Conclusions/interpretation

A higher number of ideal CVH components was associated with a dose-dependent lower risk of diabetes for participants with normal fasting glucose but not IFG. Tailored efforts that take into account observed differences by race and glycaemic level are needed for the primordial prevention of diabetes.

Keywords

African-Americans Diabetes Ideal cardiovascular health Impaired fasting glucose Life’s simple 7 

Abbreviations

ACR

Albumin-to-creatinine ratio

AHA

American Heart Association

CVD

Cardiovascular disease

CVH

Cardiovascular health

CKD-EPI

Chronic Kidney Diseases Epidemiology Collaboration

eGFR

Estimated GFR

FFQ

Food frequency questionnaire

hsCRP

high-sensitivity C-reactive protein

IFG

Impaired fasting glucose

IQR

Interquartile range

PAR

Population-attributable risk

REGARDS

REasons for Geographic and Racial Differences in Stroke

RR

Risk ratio

Notes

Acknowledgements

The authors thank the other investigators, the staff and the participants of the REGARDS study for their valuable contributions. A full list of participating REGARDS investigators and institutions can be found at www.regardsstudy.org.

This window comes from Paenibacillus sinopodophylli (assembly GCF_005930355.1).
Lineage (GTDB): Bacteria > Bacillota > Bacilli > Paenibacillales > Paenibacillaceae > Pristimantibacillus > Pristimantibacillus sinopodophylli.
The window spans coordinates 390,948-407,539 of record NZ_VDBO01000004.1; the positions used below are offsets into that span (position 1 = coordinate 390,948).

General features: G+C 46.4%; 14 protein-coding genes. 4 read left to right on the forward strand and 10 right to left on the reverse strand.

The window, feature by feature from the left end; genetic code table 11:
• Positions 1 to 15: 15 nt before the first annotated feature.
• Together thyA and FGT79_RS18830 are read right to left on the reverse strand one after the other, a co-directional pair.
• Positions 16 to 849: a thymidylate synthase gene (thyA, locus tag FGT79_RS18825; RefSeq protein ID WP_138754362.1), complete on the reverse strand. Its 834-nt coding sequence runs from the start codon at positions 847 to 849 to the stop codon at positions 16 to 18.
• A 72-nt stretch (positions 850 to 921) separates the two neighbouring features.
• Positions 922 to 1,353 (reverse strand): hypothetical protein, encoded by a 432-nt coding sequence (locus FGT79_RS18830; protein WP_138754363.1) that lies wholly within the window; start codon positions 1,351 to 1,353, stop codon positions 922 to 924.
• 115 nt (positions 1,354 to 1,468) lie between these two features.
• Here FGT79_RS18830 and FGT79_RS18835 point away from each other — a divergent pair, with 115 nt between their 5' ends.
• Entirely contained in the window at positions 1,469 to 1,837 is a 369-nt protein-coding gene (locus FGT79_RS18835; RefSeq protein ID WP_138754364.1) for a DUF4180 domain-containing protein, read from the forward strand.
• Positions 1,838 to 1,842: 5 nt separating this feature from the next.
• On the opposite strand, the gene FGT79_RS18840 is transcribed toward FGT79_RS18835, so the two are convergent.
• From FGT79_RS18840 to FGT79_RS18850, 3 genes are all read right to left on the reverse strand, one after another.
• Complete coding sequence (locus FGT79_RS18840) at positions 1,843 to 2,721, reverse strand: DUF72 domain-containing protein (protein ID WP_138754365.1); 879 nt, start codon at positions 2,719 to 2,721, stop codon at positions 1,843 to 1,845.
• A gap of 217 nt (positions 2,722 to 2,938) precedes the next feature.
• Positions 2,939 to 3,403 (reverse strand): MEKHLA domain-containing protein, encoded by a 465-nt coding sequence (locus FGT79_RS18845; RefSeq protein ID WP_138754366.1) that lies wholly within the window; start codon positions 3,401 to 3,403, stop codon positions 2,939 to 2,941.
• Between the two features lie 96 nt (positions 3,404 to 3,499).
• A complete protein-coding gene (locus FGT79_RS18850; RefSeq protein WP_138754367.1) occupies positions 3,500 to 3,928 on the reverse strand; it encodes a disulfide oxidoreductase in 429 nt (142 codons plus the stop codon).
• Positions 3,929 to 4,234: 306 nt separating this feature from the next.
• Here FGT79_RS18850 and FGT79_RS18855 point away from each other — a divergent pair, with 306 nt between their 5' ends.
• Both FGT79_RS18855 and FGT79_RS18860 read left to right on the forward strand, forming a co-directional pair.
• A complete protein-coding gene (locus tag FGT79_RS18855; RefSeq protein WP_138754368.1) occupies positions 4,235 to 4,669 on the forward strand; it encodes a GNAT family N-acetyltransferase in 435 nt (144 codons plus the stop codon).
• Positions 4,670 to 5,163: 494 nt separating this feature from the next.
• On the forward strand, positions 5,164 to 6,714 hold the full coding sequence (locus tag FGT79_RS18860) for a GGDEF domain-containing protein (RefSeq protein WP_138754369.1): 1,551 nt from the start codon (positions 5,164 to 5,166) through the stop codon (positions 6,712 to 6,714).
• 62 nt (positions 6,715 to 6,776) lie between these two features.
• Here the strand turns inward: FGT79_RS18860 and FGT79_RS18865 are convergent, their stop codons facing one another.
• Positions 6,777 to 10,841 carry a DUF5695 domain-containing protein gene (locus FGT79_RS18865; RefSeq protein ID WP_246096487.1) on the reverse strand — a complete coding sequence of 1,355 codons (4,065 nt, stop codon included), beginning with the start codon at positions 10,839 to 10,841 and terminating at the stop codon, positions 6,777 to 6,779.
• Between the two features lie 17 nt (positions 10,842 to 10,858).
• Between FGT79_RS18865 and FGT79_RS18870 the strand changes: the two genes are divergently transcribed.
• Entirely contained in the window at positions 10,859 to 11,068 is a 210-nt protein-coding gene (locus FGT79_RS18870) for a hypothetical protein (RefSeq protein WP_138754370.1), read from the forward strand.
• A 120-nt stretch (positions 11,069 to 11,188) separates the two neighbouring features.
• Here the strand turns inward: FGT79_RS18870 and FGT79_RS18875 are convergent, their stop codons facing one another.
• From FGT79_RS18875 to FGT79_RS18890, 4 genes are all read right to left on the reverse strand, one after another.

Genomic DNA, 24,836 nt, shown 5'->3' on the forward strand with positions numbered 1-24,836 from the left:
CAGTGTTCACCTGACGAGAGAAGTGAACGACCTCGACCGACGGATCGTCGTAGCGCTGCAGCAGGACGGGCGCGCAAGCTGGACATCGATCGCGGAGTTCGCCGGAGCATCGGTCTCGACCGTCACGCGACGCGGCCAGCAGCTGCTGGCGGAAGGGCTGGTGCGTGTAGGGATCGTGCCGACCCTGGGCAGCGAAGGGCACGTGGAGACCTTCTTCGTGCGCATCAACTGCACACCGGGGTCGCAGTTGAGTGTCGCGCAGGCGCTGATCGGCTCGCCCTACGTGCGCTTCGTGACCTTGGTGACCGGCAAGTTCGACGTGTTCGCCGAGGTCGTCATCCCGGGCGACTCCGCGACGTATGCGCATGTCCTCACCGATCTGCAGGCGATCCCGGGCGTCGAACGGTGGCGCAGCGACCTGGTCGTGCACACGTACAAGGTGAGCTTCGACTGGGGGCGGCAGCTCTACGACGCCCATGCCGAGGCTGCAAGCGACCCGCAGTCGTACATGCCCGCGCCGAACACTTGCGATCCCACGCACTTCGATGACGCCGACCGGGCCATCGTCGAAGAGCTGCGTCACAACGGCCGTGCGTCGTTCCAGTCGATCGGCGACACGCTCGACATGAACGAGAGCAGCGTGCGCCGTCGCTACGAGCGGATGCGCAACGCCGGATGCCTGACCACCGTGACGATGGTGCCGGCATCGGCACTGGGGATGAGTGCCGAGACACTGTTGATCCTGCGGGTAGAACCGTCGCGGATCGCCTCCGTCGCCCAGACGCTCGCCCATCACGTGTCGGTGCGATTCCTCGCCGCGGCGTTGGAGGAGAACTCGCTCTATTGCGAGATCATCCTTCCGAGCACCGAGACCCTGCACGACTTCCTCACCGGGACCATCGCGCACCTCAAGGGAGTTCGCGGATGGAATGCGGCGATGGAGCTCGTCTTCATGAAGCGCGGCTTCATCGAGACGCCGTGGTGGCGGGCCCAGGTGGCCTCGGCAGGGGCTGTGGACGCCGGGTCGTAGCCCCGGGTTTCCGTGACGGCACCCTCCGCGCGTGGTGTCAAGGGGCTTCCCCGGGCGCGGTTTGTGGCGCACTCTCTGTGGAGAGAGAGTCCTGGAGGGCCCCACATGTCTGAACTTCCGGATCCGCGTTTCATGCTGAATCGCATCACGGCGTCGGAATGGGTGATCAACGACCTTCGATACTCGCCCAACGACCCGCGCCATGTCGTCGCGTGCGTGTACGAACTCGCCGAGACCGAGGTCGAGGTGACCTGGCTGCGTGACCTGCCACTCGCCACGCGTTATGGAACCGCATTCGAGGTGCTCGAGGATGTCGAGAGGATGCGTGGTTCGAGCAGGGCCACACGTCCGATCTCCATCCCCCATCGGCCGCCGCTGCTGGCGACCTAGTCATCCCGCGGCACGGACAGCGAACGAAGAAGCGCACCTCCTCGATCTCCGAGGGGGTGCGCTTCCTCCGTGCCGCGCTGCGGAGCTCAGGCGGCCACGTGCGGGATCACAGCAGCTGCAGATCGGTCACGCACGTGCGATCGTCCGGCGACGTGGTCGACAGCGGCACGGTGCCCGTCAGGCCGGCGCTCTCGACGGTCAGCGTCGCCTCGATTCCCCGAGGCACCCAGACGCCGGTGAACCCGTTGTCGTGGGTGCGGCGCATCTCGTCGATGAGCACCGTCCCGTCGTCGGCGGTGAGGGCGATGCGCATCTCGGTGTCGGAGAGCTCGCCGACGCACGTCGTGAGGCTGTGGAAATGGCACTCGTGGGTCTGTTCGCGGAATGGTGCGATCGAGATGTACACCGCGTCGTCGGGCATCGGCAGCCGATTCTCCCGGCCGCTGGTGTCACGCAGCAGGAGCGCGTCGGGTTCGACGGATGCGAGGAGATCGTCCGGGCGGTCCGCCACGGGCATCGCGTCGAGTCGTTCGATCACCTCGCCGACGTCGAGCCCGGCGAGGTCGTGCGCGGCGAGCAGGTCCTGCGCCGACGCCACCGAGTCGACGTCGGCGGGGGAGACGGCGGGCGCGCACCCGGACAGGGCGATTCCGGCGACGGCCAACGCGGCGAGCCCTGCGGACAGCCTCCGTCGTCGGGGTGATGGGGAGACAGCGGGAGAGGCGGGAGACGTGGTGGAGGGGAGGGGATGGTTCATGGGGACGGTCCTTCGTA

Parts of this study were presented as an oral presentation at the AHA EPI/LIFESTYLE 2018 Scientific Sessions, New Orleans, LA, USA 20–23 March 2018.

Contribution statement

JJJ researched data, performed data interpretation and wrote the manuscript. AB performed data analysis and contributed to data interpretation, methods and revision of the manuscript. JBET, VSE, JBO, BH, AD, MMS, DMC, MC and APC contributed to methods, data interpretation and reviewed/edited the manuscript. JJJ is the guarantor of this work and, as such, had full access to all the data and takes responsibility for the integrity of the data and the accuracy of the data analysis. All authors gave final approval of the version to be published.